“Since 1965, the Association of University Presses (AUPresses) Book, Jacket, and Journal Show has fulfilled its mission to “honor and instruct”: honoring the design and production teams whose work furthers a long tradition of excellence in book design […]. The Book, Jacket, and Journal Show recognizes meritorious achievement in design, production, and manufacture of books, jackets, covers, and journals by members of the university press community. It also provides an evaluation of their work and serves as a focus of discussion and a source of ideas for intelligent, creative, and resourceful bookmaking.”
Credit where credit is due: Spine, in their excellent way, has already covered this. Head on over there, knowing that I largely agree with their post in its entirety. However, there are a number of covers I like that they didn’t talk about — and they didn’t talk about interior design at all.
So, without further ado, let’s start with the covers and jackets. Interiors follow, then items that are in both categories.
Columbia University Press with a series (in order, top to bottom): Woe from Wit, The Little Devil and Other Stories, and Journey from St. Petersburg to Moscow. Each is great on their own, but put ’em together and the series stands tall. Excellent design by Roberto de Vicq de Cumptich.
Louisiana State University brings us Performing Jane, with design by Barbara Neely Bourgoyne. Simplicity wins.
On the subject of simplicity, Inside the Critic’s Circle brings a seemingly-casual-yet-carefully-designed newspaper clipping onto a yellow background. Together, they’re attention-getting and just right. Nice. Design by Chris Ferrante for Princeton University Press.
Vénus Noire is about as far from a bust as can be — except not really:
Another example of simpler-is-better, yet something so much more. Design by Kaelin Chappell Broaddus.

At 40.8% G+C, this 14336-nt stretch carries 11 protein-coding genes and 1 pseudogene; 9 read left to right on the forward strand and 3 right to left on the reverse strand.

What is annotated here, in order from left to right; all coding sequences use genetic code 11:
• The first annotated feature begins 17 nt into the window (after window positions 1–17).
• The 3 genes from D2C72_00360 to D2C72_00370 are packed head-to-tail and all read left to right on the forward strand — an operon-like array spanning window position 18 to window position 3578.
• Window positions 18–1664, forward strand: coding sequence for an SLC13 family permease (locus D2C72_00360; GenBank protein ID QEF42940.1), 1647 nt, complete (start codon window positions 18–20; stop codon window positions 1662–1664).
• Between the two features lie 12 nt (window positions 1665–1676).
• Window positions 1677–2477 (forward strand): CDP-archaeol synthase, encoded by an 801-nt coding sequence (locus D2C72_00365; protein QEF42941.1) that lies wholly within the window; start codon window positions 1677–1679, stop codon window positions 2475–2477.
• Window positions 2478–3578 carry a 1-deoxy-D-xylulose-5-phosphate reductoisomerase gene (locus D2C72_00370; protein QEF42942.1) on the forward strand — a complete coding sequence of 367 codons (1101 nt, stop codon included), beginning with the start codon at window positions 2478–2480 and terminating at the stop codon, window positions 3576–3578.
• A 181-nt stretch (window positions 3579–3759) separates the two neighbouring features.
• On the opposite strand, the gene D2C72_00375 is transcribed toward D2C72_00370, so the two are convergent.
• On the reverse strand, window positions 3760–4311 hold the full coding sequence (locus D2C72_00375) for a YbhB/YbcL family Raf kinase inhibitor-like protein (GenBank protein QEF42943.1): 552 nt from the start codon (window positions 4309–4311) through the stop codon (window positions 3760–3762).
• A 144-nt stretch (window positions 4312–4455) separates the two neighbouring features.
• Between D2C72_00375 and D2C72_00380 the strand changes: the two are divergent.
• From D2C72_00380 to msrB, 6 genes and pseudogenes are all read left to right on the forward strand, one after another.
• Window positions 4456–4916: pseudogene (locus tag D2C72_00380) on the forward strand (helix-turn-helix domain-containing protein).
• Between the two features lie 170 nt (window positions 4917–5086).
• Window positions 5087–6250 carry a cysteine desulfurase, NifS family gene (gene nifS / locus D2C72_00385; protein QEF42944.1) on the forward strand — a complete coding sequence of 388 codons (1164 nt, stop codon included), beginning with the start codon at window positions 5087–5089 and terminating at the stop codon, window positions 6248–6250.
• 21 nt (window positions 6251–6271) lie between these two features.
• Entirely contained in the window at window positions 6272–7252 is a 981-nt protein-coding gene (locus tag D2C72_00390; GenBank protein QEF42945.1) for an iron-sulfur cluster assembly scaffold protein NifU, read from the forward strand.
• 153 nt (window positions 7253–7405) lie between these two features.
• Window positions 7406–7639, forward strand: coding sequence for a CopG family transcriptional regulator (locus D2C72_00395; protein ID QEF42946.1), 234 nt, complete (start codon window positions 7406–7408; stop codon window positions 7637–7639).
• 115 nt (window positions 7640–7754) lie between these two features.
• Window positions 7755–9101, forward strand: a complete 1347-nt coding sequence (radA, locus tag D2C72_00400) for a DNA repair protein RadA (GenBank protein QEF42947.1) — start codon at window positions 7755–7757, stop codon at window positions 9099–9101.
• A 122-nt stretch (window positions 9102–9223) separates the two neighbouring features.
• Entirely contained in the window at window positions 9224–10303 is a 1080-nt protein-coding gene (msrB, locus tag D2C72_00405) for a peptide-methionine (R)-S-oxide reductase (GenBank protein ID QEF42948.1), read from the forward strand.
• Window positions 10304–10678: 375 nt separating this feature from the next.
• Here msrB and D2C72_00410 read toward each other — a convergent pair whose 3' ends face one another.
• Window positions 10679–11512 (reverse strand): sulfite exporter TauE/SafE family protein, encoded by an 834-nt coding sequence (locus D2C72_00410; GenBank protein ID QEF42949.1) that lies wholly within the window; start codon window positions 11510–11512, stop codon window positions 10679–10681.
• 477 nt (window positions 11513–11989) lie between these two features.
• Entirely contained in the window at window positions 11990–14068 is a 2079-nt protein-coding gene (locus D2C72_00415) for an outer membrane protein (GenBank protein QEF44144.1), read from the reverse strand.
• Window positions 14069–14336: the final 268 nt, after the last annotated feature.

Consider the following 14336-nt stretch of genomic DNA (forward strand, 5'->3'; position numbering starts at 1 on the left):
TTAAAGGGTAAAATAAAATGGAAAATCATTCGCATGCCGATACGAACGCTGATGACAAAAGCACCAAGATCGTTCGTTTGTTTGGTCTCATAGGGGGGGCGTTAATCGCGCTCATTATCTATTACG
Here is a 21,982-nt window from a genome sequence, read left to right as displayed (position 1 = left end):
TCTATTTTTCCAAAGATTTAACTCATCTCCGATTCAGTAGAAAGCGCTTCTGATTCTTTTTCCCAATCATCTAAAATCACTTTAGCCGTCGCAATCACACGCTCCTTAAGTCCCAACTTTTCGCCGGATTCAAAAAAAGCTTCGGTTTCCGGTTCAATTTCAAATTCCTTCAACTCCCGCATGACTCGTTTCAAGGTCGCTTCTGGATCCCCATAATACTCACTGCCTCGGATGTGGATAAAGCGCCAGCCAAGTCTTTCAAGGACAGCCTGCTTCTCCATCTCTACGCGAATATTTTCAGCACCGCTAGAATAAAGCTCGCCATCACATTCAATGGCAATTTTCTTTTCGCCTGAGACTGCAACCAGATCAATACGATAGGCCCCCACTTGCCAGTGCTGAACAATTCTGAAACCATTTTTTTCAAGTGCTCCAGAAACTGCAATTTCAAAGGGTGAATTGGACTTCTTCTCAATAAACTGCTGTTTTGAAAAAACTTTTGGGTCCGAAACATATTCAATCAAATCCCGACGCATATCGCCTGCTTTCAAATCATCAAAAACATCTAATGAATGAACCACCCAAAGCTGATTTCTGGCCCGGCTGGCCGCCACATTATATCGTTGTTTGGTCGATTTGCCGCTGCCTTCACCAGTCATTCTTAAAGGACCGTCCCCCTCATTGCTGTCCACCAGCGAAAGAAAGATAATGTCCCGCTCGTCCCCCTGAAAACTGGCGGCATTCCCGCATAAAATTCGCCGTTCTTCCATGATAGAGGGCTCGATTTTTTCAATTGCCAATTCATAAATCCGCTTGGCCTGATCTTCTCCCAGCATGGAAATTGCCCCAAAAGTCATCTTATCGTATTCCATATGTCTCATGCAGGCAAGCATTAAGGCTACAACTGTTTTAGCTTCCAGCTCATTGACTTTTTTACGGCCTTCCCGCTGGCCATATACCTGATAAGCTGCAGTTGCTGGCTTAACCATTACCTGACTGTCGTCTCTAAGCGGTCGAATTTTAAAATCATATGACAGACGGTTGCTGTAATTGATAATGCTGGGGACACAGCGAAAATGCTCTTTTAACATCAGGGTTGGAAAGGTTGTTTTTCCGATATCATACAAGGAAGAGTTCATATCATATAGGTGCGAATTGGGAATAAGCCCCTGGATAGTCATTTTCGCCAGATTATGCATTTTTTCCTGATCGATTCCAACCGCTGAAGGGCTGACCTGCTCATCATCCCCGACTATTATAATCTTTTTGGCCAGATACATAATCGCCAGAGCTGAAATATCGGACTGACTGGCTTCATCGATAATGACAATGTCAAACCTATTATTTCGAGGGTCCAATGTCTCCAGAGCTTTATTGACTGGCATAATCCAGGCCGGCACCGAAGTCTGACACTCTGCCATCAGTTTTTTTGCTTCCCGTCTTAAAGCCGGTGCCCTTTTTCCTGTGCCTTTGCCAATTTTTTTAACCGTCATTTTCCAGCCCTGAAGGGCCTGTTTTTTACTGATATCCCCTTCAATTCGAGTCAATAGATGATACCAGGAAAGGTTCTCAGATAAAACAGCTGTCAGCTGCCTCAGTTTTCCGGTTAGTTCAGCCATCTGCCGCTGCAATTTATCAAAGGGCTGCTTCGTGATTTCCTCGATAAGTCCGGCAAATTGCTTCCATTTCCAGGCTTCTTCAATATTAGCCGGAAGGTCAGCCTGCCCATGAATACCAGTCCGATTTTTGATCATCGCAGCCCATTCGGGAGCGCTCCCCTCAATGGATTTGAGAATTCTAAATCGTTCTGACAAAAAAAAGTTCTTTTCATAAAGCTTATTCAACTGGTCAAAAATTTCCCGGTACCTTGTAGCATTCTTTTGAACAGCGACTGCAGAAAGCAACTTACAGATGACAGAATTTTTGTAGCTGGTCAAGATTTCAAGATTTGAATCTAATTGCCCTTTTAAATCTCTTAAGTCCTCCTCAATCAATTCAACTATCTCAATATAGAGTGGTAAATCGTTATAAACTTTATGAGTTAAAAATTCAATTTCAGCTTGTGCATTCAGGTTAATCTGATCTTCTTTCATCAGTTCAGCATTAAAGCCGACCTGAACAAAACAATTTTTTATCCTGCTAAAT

Wayne State University Press brings us Stars and Silhouettes, in all its hand-drawn glory. Love the design by Brad Norr.
My favorite of the stand-alone cover designs, however, contains a wrinkle or two:
Lovely. The illustration and paper photograph combine into something really special. Design by Derek Thornton — whose website, by the way, has a bunch of other great stuff. Nice!
On to some interior design, with Pinceton’s Dante:
Puts “boring academic title [page]” to rest. Design by Chris Ferrante.
Next, a title on “knowing what not to know in contemporary China”, called Negative Spaces:
Design by Courtney Leigh Richardson for Duke University Press.
Next, stories from “the people of the land”:
Our Whole Gwich’in Way of Life Has Changed / Gwich’in K’yuu Gwiidandài’ Tthak Ejuk Gòonlih, with design by Alan Brownoff for the University of Alberta Press.
Next, a couple where both the cover and interior excel, starting with Horace Kephart from the University of Tennessee Press:
UTenn Press has a cool logo, too.
Lovely detailing in this design by Mindy Basinger Hill. Only one question here: Why doesn’t the script on the cover match that used inside? Both are nice — I prefer the one used on the interior, but either way, pick one!
Last but certainly not least, perhaps the best designed of all the projects in the AUPresses 2021 Show, Duke’s Sentient Flesh:
Fantastic. And check the interior:
Kudos to designer Matthew Tauch for a “best in show,” at least as far as I’m concerned!